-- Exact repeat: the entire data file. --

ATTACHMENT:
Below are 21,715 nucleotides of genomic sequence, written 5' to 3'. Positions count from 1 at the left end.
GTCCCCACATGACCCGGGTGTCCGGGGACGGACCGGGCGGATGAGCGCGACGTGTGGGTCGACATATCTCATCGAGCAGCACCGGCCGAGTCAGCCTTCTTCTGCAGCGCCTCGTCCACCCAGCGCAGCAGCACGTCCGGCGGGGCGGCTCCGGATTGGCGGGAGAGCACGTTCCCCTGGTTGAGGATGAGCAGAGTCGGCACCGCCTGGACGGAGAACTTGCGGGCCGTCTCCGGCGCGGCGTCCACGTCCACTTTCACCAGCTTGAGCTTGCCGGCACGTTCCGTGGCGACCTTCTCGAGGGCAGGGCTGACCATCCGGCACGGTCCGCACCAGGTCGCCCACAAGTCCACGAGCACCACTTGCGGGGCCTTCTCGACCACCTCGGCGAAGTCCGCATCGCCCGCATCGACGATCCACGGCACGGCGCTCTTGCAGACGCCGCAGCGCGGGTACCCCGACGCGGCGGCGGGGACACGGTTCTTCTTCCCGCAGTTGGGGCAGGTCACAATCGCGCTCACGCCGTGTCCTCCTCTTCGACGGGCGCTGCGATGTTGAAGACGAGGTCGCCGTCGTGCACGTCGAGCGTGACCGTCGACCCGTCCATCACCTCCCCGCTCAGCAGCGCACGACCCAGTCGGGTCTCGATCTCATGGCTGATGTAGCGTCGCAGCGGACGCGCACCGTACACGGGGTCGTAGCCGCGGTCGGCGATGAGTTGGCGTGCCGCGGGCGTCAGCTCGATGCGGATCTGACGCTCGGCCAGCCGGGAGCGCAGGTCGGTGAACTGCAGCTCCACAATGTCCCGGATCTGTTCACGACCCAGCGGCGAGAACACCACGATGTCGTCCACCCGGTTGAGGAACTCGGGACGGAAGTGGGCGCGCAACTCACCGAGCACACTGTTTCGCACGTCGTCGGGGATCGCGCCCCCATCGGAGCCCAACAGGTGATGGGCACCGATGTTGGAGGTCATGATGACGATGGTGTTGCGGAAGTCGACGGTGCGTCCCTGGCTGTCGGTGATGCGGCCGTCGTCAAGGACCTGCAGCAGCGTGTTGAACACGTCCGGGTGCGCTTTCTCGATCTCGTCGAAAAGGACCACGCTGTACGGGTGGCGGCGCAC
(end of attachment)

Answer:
Below are 21,715 nucleotides of genomic sequence, written 5' to 3'. Positions count from 1 at the left end.
GTCCCCACATGACCCGGGTGTCCGGGGACGGACCGGGCGGATGAGCGCGACGTGTGGGTCGACATATCTCATCGAGCAGCACCGGCCGAGTCAGCCTTCTTCTGCAGCGCCTCGTCCACCCAGCGCAGCAGCACGTCCGGCGGGGCGGCTCCGGATTGGCGGGAGAGCACGTTCCCCTGGTTGAGGATGAGCAGAGTCGGCACCGCCTGGACGGAGAACTTGCGGGCCGTCTCCGGCGCGGCGTCCACGTCCACTTTCACCAGCTTGAGCTTGCCGGCACGTTCCGTGGCGACCTTCTCGAGGGCAGGGCTGACCATCCGGCACGGTCCGCACCAGGTCGCCCACAAGTCCACGAGCACCACTTGCGGGGCCTTCTCGACCACCTCGGCGAAGTCCGCATCGCCCGCATCGACGATCCACGGCACGGCGCTCTTGCAGACGCCGCAGCGCGGGTACCCCGACGCGGCGGCGGGGACACGGTTCTTCTTCCCGCAGTTGGGGCAGGTCACAATCGCGCTCACGCCGTGTCCTCCTCTTCGACGGGCGCTGCGATGTTGAAGACGAGGTCGCCGTCGTGCACGTCGAGCGTGACCGTCGACCCGTCCATCACCTCCCCGCTCAGCAGCGCACGACCCAGTCGGGTCTCGATCTCATGGCTGATGTAGCGTCGCAGCGGACGCGCACCGTACACGGGGTCGTAGCCGCGGTCGGCGATGAGTTGGCGTGCCGCGGGCGTCAGCTCGATGCGGATCTGACGCTCGGCCAGCCGGGAGCGCAGGTCGGTGAACTGCAGCTCCACAATGTCCCGGATCTGTTCACGACCCAGCGGCGAGAACACCACGATGTCGTCCACCCGGTTGAGGAACTCGGGACGGAAGTGGGCGCGCAACTCACCGAGCACACTGTTTCGCACGTCGTCGGGGATCGCGCCCCCATCGGAGCCCAACAGGTGATGGGCACCGATGTTGGAGGTCATGATGACGATGGTGTTGCGGAAGTCGACGGTGCGTCCCTGGCTGTCGGTGATGCGGCCGTCGTCAAGGACCTGCAGCAGCGTGTTGAACACGTCCGGGTGCGCTTTCTCGATCTCGTCGAAAAGGACCACGCTGTACGGGTGGCGGCGCAC